Ask Eartha Steward: Why we do what we do
High Country Conservation Center
It never stops at the Conservation Center. Don’t get me wrong, the incoming recycling questions, inquiries about composting in the mountains, and increased interest in the future of renewable energy keeps us going while reminding us that people really do care about what happens to our natural environment.
Sometimes, however, it is just as important to take a break and look at what we’ve accomplished, open our eyes again to the positive steps that we’ve made, and remember that it does indeed make a difference. Today, I’m going to do just that. I decided to step away from the “how to’s” and jump to the “why we do’s.”
Some people decide to take lighter steps on our planet through waste reduction and sustainable living efforts because they want their community, surrounding landscapes and favorite hiking spots to stay the way they are and only change for the better.
Others make these choices for their kids and for future generations. Still others want to invest in organics and eco-friendly habits for healthier bodies and minds. And maybe you follow an earth-loving routine for all of the above reasons or have an even better excuse.
Why we do it seems to drive us to do it in the first place.
Every week Eartha strives to give you statistics, scientific proof, and/or benefits along with the tips and suggestions for being “green.” You don’t have to be a rocket (or garbage) scientist to see that keeping trash out of the landfill helps the earth. Buying recycled is a better choice. Using less energy conserves resources. These are also the “why we do’s.”
Even as I’m sitting here writing this article, I’m smiling because half a dozen hummingbirds are buzzing around my head. This morning I woke up on the wrong side of the bed and felt a little vulnerable to any challenge heading my way. I read through several Eartha questions and couldn’t seem to grasp what I needed to talk about.
As the hummingbirds continued to playfully dive bomb me, my attitude flipped around and I found myself loving life. Loving life … maybe that is another reason why people mold their life choices around the earth’s needs. So, I did some research about loving life and I found the most amazing website ” dhlovelife.com.
Daryl Hannah, actress and environmentalist, established DH Love Life as a blog that educates and inspires earth stewardship. The weekly short films are absolutely charming while sparking initiatives to make real changes at home and in your community. Hannah’s videos show real life eco-heroes that have made a beneficial impact on the earth through their everyday eco-steps. You have to believe that doing anything at all for the environment is doing something ” and again, it does make a difference.
From worm farms and plastic bag art to french-fry grease fuel and organic makeup, DH Love Life aims to support the “why we do’s” with the justification of loving life and loving earth ” so why not cherish it?
Why do we find ourselves elbow deep in garbage trying to make sure that glass bottles and tin cans are properly recycled? Why do we wake up at the crack of dawn to ride our bikes to work (beyond the gas prices)? Why do we house and feed a thousand decomposers in our kitchen pantry? What attracts us to the organic strawberries and peaches at the Farmer’s Markets? Why do we care so much?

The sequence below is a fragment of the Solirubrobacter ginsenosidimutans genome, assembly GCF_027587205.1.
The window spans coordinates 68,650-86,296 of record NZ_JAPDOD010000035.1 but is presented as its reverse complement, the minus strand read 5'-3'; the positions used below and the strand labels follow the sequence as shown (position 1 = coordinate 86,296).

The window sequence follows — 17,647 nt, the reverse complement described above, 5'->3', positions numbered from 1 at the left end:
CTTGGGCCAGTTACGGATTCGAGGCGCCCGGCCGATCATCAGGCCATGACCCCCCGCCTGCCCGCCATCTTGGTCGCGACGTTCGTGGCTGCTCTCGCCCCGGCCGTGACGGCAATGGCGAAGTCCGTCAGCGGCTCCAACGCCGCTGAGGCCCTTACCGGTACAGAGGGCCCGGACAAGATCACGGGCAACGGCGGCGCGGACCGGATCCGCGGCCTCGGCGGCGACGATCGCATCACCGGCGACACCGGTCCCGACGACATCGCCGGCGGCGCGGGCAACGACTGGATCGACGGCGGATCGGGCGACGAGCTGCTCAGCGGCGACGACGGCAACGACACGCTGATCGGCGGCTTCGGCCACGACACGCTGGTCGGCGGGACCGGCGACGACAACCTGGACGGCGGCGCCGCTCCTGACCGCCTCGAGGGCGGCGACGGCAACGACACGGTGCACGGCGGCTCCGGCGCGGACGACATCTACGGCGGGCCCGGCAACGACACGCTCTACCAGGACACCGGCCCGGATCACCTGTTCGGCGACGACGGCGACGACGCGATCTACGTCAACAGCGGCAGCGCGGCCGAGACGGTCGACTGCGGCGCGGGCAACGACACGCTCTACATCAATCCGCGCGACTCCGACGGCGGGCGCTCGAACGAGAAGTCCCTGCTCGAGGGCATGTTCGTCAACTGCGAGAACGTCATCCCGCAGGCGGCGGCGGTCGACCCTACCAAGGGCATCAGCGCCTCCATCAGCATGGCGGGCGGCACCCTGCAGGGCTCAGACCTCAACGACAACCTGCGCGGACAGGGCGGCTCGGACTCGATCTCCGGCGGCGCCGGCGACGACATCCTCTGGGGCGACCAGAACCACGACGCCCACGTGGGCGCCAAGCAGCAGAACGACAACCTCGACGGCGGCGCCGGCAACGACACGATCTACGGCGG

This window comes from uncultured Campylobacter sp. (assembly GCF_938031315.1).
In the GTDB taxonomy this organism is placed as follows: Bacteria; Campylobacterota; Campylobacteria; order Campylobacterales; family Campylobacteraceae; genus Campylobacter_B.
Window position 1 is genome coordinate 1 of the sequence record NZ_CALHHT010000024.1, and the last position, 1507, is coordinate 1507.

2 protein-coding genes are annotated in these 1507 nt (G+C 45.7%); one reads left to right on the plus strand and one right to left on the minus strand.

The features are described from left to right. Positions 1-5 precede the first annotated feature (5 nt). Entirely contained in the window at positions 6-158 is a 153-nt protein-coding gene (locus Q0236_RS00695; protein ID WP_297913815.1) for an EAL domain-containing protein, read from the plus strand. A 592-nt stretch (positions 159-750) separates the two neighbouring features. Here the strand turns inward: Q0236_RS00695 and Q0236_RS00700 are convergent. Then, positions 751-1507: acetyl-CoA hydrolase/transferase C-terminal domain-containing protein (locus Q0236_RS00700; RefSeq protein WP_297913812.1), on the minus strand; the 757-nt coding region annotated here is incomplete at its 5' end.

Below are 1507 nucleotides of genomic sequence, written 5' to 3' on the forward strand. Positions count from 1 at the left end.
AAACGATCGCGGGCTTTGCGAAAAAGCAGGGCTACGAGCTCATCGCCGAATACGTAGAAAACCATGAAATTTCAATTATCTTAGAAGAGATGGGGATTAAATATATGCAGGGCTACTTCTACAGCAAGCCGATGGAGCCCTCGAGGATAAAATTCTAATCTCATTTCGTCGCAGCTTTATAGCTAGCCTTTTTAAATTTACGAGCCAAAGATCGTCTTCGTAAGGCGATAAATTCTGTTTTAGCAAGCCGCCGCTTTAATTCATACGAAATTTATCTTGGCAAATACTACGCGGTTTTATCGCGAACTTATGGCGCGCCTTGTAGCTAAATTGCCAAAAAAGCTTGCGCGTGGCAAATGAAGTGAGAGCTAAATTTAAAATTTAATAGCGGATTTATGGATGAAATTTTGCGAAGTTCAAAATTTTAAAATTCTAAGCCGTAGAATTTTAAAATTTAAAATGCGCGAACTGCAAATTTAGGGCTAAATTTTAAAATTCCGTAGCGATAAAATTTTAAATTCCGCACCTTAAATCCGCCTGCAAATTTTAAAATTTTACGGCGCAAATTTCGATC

Your answer may be different from the next person’s but I’d like to think that we are all connected in the fact that we love life. We care because we want our skies to remain true blue, our landfills not to overflow into neighboring parks and trails, our wilderness to stay pristine, our drinking water to taste fresh and chemical free, and our bodies to be toxin-free.
Whatever drives you to throw away less, use natural products, compost your food waste, plant a tree, go solar, ride your balk, bring your own bag, buy used, shop local, eat organic … are important little steps you can take for the earth instead of yourself. To all those little (and big) earth steppers, I just want to say thank you!
There may be hundreds of reasons for the “why we do’s.” But I can’t really think of one good reason for the “why we don’t.”
Eartha Steward is written by Carly Wier, Jennifer Kirkpatrick and Heather Christie, consultants on all things eco and chic at the High Country Conservation Center, a nonprofit 501(c)3 organization dedicated to waste reduction and resource conservation in our mountain community. Eartha believes that you can walk gently on our planet, even if you’re wearing stylie shoes.
Submit questions to Eartha at email@example.com with Ask Eartha as the subject or to High Country Conservation Center, P.O. Box 4506, Frisco, CO 80443.
Support Local Journalism
Support Local Journalism
As a Summit Daily News reader, you make our work possible.
Now more than ever, your financial support is critical to help us keep our communities informed about the evolving coronavirus pandemic and the impact it is having on our residents and businesses. Every contribution, no matter the size, will make a difference.
Your donation will be used exclusively to support quality, local journalism.
Start a dialogue, stay on topic and be civil.
If you don't follow the rules, your comment may be deleted.
User Legend: Moderator Trusted User